In The 'Shout At Cancer Choir,' No Voice Boxes Needed To Sing Out

May 3, 2021
Originally published on May 4, 2021 4:28 pm

CAN YOU HEAR MY VOICE? Rehearsal from Bill Brummel on Vimeo.

There are no velvety-voiced crooners in the Shout at Cancer choir. All the singers have undergone laryngectomies — voice box removal — to treat cancer. The new documentary Can You Hear My Voice? profiles this unique U.K. choral group.

The choir is the brainchild of Dr. Thomas Moors, an ear nose and throat specialist and life-long singer. Moors is executive director of Shout at Cancer, a London-based support and rehab group for laryngectomy patients.

Moors remembers that when he first came up with the idea for the choir, it was met with laughter, surprise and disbelief.

"It just seemed ridiculous that he would expect a group of people with no voice boxes to stand up and sing in a choir," explains Sara Bowden-Evans, one of a handful of choir members who shared their personal cancer journey with Pasadena filmmaker Bill Brummel — himself a laryngectomy patient. The Peabody award-winning and Emmy-nominated documentarian lost his voice box in 2016.

Radiation treatment for tonsil cancer years ago caused scar tissue to build inside Brummel's windpipe. The laryngectomy saved his life, but he can no longer laugh out loud and his vocal range and pitch are severely diminished.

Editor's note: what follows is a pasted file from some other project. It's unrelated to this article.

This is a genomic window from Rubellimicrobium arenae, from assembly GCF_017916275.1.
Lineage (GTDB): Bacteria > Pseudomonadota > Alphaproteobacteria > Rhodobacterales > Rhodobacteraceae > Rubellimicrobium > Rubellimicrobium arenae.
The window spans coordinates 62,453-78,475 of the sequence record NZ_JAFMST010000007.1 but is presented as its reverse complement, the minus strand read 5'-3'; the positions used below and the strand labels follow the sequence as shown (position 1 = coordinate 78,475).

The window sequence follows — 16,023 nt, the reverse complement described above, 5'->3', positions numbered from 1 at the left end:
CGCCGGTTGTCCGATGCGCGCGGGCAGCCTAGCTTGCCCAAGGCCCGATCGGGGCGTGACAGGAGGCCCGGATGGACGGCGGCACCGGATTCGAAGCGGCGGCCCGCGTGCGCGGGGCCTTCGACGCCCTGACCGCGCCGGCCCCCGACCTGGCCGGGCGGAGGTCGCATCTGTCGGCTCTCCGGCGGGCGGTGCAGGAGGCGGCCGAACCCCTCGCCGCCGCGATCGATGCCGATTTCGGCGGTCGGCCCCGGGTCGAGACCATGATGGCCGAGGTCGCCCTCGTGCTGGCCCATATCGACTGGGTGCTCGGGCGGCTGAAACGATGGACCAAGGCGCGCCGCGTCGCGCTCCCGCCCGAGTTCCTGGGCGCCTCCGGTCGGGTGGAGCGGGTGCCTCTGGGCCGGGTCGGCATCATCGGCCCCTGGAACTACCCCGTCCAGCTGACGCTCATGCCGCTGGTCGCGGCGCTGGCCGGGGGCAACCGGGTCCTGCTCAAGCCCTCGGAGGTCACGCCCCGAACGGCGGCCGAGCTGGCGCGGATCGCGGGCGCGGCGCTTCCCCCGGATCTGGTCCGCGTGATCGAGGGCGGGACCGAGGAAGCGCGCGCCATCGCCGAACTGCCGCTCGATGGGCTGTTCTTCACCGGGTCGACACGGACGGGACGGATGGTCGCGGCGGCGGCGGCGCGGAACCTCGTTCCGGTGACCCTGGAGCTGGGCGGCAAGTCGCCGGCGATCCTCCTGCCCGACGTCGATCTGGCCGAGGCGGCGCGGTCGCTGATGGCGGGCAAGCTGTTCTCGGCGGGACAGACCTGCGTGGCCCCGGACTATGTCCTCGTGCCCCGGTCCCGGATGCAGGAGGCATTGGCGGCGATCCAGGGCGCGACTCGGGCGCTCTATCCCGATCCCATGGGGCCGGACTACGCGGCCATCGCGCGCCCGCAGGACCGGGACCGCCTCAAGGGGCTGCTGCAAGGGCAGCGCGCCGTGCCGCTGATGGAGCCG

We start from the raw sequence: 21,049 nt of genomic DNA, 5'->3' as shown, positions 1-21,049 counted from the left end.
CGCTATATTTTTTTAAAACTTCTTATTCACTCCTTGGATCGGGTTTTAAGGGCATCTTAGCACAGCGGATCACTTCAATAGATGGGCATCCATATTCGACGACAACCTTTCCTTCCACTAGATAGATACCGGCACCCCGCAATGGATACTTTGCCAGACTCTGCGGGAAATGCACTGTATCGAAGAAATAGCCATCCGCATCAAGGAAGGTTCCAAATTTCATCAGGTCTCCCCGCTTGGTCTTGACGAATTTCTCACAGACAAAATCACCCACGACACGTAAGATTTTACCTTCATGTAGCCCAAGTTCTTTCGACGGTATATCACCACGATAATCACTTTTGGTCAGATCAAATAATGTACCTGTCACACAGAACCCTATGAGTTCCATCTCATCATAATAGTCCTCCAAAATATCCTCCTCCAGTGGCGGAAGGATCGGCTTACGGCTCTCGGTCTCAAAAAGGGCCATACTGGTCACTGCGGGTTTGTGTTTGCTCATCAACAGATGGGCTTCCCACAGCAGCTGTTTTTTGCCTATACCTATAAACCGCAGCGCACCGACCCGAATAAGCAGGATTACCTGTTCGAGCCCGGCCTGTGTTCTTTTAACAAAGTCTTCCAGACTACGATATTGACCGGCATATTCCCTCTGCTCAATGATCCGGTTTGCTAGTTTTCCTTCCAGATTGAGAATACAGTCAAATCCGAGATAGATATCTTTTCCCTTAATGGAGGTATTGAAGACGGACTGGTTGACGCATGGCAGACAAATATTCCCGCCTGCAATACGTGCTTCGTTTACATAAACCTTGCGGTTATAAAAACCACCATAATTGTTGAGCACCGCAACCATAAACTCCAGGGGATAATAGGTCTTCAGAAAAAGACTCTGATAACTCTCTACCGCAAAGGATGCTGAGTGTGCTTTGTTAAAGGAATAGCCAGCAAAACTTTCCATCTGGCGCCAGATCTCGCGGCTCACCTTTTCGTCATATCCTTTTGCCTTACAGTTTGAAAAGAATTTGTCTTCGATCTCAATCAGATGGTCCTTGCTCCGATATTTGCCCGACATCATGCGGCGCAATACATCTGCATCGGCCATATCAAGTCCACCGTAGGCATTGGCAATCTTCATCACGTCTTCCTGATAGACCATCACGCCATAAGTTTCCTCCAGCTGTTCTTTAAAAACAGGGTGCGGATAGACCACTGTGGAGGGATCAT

"I couldn't imagine how I would work after laryngectomy — I couldn't imagine walking around in public with a hole in my neck," Brummel says.

The laryngectomy procedure leaves cancer survivors breathing through a surgically created hole in the front of the neck. And they require a voice prosthesis to speak.

"The voice is a really essential part of who we are and how we express ourselves," says Lizz Summers, a speech and language therapist for Shout at Cancer. "And there's an enormous sense of loss that can occur when somebody loses their natural voice or the voice they had before."

"It alters so many basic human functions," Brummel says.

The Shout at Cancer choir, pictured above in 2018, is featured in Bill Brummel's new documentary, Can You Hear My Voice?
Bill Brummel Productions

Speaking through the tiny implanted voice valve requires a lot more breath than normal speech. Singing builds lung strength — and performing builds confidence.